"Preheating" for 5 or 6 hours at one or more temperatures between about 465-500 C. (869-932 F.) is most preferred. It results in a first intermediate having a bimodal distribution of particles. A first population of large particles forms during solidification while a second population of finer particles forms through the preheat. A preferred Fe content of about 1.4-1.5 wt. % is primarily responsible for these large constituent particles, i.e., those greater than 0.002 mm in size, while the preferred Mn content of about 0.4-0.6 wt. % influences the population of smaller particles, those at or below 0.005 mm.

After heat treatment, first intermediate 1 is cold rolled, item 30 in FIG. 1, to reduce its thickness, preferably by as much as about 92 to 95%. This results in a second intermediate, item 2 in FIG. 2, whose substantially uniform thickness is at or below about 0.4 mm (0.016 inch), and preferably between about 0.31- 0.38 mm (0.012-0.15 inch). Such processing typically takes place between a pair of rotating rolls.

Second intermediate 2 is next subjected to a non-homogenizing heat treatment, item 40 in FIG. 1, which includes: heating at one or more elevated temperatures below about 300 C. (572 F.) for less than 4 hours, and preferably between about 200-250 C. (392-482 F.) for about 0.4-3.5 total hours. The sheet product resulting from this heat treatment is suitable for use as automotive finstock, item 60 in FIG. 1. It possesses an excellent average grain size, good surface characteristics, and improved strength levels, especially when compared to preexisting finstock alloys such as 8011.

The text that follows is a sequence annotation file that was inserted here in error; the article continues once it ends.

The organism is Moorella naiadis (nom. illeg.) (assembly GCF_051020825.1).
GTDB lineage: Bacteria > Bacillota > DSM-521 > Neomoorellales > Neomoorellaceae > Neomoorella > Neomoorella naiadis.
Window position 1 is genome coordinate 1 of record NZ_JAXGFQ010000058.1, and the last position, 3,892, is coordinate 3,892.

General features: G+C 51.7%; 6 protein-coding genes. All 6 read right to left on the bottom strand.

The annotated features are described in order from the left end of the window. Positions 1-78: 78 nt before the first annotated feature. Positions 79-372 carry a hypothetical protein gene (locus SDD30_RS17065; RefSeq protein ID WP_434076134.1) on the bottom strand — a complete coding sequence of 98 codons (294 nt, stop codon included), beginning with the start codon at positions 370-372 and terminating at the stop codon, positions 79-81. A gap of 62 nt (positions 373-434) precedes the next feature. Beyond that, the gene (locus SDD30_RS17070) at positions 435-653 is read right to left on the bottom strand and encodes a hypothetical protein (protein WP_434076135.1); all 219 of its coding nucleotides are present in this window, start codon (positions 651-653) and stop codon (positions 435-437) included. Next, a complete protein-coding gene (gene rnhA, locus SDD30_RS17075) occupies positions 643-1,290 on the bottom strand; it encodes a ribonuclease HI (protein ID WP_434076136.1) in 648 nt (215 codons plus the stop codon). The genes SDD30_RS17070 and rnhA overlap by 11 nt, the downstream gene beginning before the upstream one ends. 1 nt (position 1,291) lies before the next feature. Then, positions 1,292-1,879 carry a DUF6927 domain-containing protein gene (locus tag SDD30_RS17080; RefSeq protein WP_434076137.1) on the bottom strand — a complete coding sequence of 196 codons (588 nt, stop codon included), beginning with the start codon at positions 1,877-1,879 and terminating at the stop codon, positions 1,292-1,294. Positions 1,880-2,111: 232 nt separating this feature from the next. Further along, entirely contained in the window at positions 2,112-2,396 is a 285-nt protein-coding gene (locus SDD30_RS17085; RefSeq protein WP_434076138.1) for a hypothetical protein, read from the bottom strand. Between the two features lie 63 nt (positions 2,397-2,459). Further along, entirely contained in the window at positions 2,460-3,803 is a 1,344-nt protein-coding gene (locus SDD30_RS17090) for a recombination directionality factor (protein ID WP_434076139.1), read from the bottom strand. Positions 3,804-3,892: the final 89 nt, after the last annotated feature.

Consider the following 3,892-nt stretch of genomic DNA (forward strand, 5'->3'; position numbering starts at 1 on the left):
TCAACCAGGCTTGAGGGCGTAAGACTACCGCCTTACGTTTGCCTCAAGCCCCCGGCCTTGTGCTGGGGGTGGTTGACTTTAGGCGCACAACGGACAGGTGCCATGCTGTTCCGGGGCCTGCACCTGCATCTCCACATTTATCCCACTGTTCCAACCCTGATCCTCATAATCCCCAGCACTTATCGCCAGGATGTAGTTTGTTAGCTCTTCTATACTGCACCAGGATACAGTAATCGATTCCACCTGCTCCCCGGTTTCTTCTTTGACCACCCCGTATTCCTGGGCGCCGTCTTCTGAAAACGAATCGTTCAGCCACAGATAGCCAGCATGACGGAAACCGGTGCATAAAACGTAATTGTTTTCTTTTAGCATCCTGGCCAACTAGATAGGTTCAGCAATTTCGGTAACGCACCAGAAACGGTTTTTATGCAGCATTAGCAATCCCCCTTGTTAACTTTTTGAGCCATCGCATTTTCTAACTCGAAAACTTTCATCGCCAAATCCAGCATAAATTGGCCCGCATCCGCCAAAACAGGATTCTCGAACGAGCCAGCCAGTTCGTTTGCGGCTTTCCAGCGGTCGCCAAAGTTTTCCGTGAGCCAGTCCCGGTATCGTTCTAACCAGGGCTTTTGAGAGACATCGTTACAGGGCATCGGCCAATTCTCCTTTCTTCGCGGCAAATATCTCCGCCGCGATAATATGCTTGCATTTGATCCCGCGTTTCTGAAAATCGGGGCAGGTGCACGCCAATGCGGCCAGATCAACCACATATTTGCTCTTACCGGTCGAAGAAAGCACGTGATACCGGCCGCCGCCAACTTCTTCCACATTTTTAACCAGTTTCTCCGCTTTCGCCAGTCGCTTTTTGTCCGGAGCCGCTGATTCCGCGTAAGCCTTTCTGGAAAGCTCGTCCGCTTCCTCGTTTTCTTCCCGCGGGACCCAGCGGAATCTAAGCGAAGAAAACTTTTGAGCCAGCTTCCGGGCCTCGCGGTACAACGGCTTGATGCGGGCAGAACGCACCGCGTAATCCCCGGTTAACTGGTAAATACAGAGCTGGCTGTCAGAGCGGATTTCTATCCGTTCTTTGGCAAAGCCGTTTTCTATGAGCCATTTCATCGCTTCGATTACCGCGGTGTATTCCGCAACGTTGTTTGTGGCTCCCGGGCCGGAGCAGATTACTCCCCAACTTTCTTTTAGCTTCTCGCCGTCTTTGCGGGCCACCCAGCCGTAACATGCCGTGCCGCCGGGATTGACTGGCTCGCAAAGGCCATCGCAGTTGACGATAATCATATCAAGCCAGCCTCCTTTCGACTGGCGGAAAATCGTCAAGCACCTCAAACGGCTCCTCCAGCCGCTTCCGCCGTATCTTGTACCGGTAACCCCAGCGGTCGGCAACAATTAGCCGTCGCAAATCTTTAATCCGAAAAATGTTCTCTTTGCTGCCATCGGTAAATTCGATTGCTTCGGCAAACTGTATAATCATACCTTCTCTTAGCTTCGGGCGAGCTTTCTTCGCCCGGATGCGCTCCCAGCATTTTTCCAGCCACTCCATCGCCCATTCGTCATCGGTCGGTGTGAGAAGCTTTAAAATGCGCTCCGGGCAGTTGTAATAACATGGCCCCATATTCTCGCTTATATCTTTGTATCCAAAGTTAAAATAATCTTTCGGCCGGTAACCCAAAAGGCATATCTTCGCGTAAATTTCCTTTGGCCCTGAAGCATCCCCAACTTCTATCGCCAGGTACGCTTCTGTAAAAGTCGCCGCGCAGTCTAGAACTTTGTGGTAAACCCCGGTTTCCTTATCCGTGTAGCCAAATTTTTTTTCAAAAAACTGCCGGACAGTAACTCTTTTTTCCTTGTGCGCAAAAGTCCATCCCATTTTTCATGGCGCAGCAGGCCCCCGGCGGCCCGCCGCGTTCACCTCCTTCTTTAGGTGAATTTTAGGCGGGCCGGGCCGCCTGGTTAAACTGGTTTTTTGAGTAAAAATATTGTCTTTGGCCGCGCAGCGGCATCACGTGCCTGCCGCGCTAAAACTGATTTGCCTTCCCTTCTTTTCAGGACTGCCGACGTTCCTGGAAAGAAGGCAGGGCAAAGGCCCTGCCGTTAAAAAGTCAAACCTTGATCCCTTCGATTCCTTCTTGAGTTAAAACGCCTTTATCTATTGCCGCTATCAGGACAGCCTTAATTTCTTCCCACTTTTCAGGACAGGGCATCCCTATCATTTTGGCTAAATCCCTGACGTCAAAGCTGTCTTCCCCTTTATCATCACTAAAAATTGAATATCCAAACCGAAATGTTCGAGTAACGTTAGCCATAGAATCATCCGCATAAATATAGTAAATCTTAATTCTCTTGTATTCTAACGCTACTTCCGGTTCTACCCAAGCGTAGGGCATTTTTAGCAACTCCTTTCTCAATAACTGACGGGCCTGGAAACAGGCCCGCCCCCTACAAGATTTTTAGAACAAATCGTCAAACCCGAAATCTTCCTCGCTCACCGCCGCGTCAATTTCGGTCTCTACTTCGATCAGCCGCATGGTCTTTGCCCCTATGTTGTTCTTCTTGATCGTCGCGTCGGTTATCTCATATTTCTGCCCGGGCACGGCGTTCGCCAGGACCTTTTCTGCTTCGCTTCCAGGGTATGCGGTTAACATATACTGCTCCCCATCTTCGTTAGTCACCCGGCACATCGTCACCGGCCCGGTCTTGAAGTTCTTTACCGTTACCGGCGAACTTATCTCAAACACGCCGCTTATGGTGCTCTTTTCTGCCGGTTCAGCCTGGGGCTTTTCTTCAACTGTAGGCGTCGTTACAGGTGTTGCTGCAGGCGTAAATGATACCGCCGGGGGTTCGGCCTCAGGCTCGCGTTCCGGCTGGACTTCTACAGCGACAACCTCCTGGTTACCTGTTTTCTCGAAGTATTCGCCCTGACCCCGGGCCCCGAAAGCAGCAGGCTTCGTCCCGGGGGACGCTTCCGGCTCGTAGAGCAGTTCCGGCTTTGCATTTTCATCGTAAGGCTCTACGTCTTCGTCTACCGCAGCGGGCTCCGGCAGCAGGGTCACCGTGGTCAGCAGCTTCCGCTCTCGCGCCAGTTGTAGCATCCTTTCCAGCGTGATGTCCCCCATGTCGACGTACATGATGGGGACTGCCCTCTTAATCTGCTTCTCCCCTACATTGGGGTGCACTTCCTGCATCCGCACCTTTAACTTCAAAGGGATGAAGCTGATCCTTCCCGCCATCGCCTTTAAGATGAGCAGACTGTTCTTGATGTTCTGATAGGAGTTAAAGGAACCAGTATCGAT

TABLE I______________________________________FINSTOCK         Standard                Invention______________________________________Alloy/Temper    8011-H18 8000-H18Gauge (mm)      0.110    0.080(in)            .0043    .0031UTS (kg/mm2)           18.0     26.0-28.0E (%)           2.0-3.0  5.0-6.0______________________________________

The preferred final pass for each rolling step described herein takes place according to standard practices. This includes passing feedstock, usually as it unwinds from a coil produced during the previous thickness reduction step, in an overlapping manner through a pair of rolls (or double rolls). The edges of each last unwinding are then trimmed to produce two sheets of coiled end product, each sheet having a bright side and matte side. The practice of a new manufacturing process on this new alloy composition results in a sheet product whose matte side is virtually free of surface streaks while still exhibiting high strength values. This same sheet product possesses a minimal amount of pinholes, usually on the order of 50 pinholes or less per square meter.

When making an intermediate gauge foil product, or one having a substantially uniform thickness between about 0.02-0.045 mm (0.0008-0.0018 inch), the second intermediate product resulting from prior heat treatment stage 40, is next subjected to further cold rolling, item 50 in FIG. 1, to reduce its overall thickness by about 87 to 94%. Such rolling causes third intermediate, item 3 in FIG. 2, to form thereby. This third intermediate is then subjected to one last heat treatment (item 70) which includes: heating to one or more temperatures between about 300-400 C. (572-752 F.), preferably for about 2 or more hours. The end result is an intermediate gauge foil product 80 which has the following combination of improved properties when compared with similarly-sized product made from 8011 aluminum (Aluminum Association designation).